Land with severe physical limitations usually offers few viable options. Land-use planning is more difficult for land that is well suited for many different uses. Besides physical and economic suitability, one needs to know the critical importance of land for specified uses. This means estimating not only whether a particular area is physically suitable but also whether it is important that this specific area of land should be used in a particular way. Examples are protected sites for the preservation of rare plant communities or the prevention of urban encroachment on to prime farmland.

This issue can be addressed by first devising realistic alternative scenarios of future needs and then comparing estimates of the potential production with the target production. If a target can be met easily, no particular area of land is likely to be critical for that use and, therefore, flexibility of land use is high. But if most of the physically suitable land will be needed to meet the target, all such land is critical and flexibility of land use is low.

Figure 10: Current worth of $1000 received in future years at different discount rates

Figure 11: Current worth of a benefit of $1000 received ten or 20 years hence at different discount rates, compared with present costs

Social impact

The most profitable land use for each parcel of land can be calculated in financial and economic terms but this does not fully represent the effects on the community. Social impact analysis studies the effects of proposed changes on different groups of people. Particular attention should be given to effects on women, ethnic minorities and the poorest sections of the community.

There are no fixed procedures for assessing the social impact of a proposed change of land use. The social purpose of the land-use plan should be laid down at the outset and the impact of each system of land use can be judged against this goal. Examples of social factors that might be considered are:

Population. Its projected size, distribution and age structure; the desirability or otherwise of migration.

Basic needs. Food security, lessening of risk (e.g. in planning subsistence production as compared with cash cropping).

Employment and income opportunities. For example, mechanization may have been considered as a means of achieving lower production costs but this could lead to unemployment.

Land tenure and customary rights. For example, grazing and water rights.

Administrative structure and legislation with in which planning must operate.

Community stability.

Understanding how present land-use decisions are made is essential in order to understand the full economic and social implications of any proposed change. Farming systems analysis can provide an integrated view by taking the farm family as the decision-making unit. The case will often be that, what appears to be the optimum land use when viewed from a district level, is impracticable at the farming system level. This is because individual families have to satisfy their needs from their own farm, which will not include all kinds of land nor the same proportions as the district or catchment as a whole.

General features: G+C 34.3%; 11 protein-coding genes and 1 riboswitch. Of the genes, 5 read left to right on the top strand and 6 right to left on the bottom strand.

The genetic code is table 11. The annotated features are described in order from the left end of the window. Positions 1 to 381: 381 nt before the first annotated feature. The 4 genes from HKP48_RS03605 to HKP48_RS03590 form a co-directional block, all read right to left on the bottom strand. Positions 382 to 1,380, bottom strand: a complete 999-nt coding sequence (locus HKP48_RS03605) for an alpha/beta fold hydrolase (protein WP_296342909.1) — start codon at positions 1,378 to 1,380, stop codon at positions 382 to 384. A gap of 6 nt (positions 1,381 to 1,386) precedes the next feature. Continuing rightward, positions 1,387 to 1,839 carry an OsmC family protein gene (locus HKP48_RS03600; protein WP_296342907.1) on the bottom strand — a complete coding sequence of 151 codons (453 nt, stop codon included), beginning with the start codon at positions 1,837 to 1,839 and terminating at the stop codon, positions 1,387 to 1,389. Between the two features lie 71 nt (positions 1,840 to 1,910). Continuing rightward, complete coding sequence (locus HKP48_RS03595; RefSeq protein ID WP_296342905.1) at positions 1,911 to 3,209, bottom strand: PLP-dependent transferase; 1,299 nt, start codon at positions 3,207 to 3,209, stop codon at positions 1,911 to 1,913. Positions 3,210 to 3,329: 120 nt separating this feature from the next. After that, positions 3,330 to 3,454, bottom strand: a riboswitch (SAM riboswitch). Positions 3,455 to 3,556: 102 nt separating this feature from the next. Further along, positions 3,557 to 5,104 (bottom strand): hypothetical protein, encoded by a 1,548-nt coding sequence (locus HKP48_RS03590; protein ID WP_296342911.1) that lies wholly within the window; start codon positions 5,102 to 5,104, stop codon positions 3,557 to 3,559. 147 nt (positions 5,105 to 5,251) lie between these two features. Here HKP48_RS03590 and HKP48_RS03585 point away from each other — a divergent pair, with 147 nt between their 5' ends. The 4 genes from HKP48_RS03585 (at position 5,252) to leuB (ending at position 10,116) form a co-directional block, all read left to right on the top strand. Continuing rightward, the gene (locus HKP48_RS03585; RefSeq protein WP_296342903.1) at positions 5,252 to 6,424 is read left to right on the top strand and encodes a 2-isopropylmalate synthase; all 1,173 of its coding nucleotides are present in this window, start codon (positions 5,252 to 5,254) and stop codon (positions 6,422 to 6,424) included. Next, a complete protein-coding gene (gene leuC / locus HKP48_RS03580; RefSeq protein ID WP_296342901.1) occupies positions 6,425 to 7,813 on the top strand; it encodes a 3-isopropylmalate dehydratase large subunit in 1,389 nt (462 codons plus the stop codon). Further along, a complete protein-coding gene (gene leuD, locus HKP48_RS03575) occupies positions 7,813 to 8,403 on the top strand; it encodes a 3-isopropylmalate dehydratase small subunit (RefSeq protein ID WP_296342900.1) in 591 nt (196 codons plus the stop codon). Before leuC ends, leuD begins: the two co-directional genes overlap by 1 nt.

Interface of land-use planning with rural development planning

Often, a change in land use will require investment in physical infrastructure (roads, storage and processing facilities) and services (marketing, credit, veterinary). New or enlarged settlements also need infrastructure and social services, such as water supply, health and education services. These social gains from a rural development plan may compensate for benefits that have to be foregone, such as the restriction of communal grazing. In this respect, land-use planning merges with rural development planning while changes in land use may support improved facilities for the community.

Step 6

Responsibility: planning team

• The following studies refer first to individual combinations of land use with land units that have been classed as suitable in physical terms and, second, to alternative combinations of land use that are being considered in the plan.

- Environmental impact assessment: soil and water resources, pasture and forest resources, wildlife conservation, resources for tourism and recreation; off-site effects.

- Financial analysis: are the proposed land-use types profitable for the farmer or other land users?

- Economic analysis: what is the value of the proposed changes to the community, within and beyond the planning area? Are there areas of land of critical importance (for production or conservation) for certain uses?

- Social impact: what effects will the proposed changes have on different sections of the community, especially women, minority groups and the poor?

- Strategic planning: how do the proposed changes in laud use affect wider aspects of rural development planning, including national goals?